Album bass tones are some of the most widely debated tones amongst professionals. How much of your mixes low end come from the bass guitar track? 50%? 90%? How would you actually measure it?
The truth is, a great, mix-ready bass tone should just fit perfectly, regardless of the situation. It’s not as simple as just using an EQ to balance the level of the bass frequencies with the rest of the mix (if it were, our jobs would be a whole lot easier to do). Instead, you need to find the right tone that fits your session and let that guide your low-end mix decisions.
So where do we start?
If you’re a hard rock or metal bassist yourself, you’ve probably already seen firsthand what a difference a great preamp can make to a bass’s tone. Using specialty preamps can add a certain amount of grit to your tone. It’s a unique type of grit – not really strong enough to be considered a full-blown fuzz or distortion, but certainly noticeable enough to dirty up your sound.
Tube preamps are especially unique in their ability to add non-linear harmonic distortion to your tone. You can drive them harder for a more noticeable grittiness, and depending on the age and quality of the tubes get a rounder, warmer tone once they’ve been broken in a bit. Bassforge Rex Brown’s Era knob was built to give you a way to dial in those kinds of characteristics, with a brighter, more modern tone when turned clockwise and more vintage, darker tones as you dial it back.
Dialing In Your Bass Amp
Getting the right settings on your amp can be a daunting task, especially if it’s got a lot of functionality built into it. The EQ portion of many bass amps goes far beyond what you’d find on most guitar amps; rather than lows, mids & highs, it’s not uncommon to find full graphic EQs on the front of a bass head.
To dial them in, find where your other instruments (specifically guitars) sit, and feel free to scoop those frequencies out of your bass guitar if needed. Bass is an incredibly powerful instrument in that low end tends to carry and build up, lessening its reliance on many of those competing mid-range frequencies that other instrumentation fights over.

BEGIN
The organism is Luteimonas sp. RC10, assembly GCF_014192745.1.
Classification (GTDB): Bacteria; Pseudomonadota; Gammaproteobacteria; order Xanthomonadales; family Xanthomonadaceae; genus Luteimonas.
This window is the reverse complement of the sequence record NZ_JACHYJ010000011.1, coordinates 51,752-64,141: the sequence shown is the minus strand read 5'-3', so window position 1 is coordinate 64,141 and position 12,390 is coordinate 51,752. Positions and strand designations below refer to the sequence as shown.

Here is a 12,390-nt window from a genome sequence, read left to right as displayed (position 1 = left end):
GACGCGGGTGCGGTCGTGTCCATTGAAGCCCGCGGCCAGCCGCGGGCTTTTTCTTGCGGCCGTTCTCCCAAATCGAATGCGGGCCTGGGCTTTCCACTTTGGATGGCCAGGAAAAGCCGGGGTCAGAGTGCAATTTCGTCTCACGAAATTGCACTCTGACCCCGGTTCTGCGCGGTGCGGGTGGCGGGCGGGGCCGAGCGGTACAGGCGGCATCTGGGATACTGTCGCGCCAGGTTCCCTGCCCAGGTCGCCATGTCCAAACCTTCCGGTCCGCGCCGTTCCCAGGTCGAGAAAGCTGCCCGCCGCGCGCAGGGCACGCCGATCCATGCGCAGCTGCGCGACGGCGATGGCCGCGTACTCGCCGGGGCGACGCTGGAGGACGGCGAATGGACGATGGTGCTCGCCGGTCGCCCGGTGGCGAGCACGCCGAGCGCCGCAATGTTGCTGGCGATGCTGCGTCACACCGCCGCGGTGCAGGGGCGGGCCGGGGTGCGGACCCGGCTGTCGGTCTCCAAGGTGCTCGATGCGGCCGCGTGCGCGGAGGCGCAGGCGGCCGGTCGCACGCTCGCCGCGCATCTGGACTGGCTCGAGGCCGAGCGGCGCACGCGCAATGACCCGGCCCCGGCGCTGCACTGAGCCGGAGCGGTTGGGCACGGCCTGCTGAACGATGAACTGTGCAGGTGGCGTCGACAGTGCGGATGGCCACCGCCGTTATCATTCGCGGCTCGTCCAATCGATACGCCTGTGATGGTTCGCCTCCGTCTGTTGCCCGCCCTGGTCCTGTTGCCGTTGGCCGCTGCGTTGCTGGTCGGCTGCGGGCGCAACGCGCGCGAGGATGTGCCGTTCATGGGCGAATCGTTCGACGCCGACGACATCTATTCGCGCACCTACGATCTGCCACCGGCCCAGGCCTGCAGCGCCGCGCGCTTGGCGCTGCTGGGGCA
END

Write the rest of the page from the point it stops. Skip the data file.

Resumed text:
A great trick for helping your bass continue to cut through even when scooping is to add a slight boost just above and below the scooped frequency range. This bump can offset some of the cut transparently; creating a psychoacoustic effect where many listeners won’t even notice anything was cut.
Even still, EQ alone might not be enough to get your tone right where you want it in the balance of your mix. A Contour control is a great way to change the “tilt” of how your bass sits, but if your bass is going in and out of the mix, further dynamic processing is going to be your best bet.
Compressing & Limiting Bass
In the past, we’ve discussed how two-part bass compression can help you with dynamic control and consistency, but we didn’t really get into how those processors can affect your tone.
Just like the pseudoscience behind the previous EQ trick, a well-compressed bass signal is going to make the player sound smoother and more consistent – instantly giving your tone a boost in quality. For low end, this means squashing everything up against a threshold for a very controlled sound. In the upper frequencies, we’re able to be a bit more relaxed with compression, allowing some dynamism to get through in the attack of each note.
Setting the crossover to get these two situated correctly is essential, as David shows in this studio clip:
A you can see around the 8 minute mark, he’s using some drastically different post-processing on the low end of his bass than the high end, because each range contains a specific set of tonal issues that needed to be addressed.
Approach your bass tone with that same attitude of “how can I keep making this bigger and better?” and you’ll find yourself working with great-sounding bass on a regular basis.
You know that the other major element of your low-end is your kick drum, but do you know how to get those two elements to play nicely outside of just scooping some room out for your kick?
Or what about the bass synths in your mix that are overpowering the bass guitar? Do you know how to balance the two effectively?
If you have any hesitation, the resources available in JST VIP are just what you need! Inside, we’ve got tons of guides and courses to help you get the tones your after, take control of your mix, and guide you through common studio issues that plague engineers and producers every day.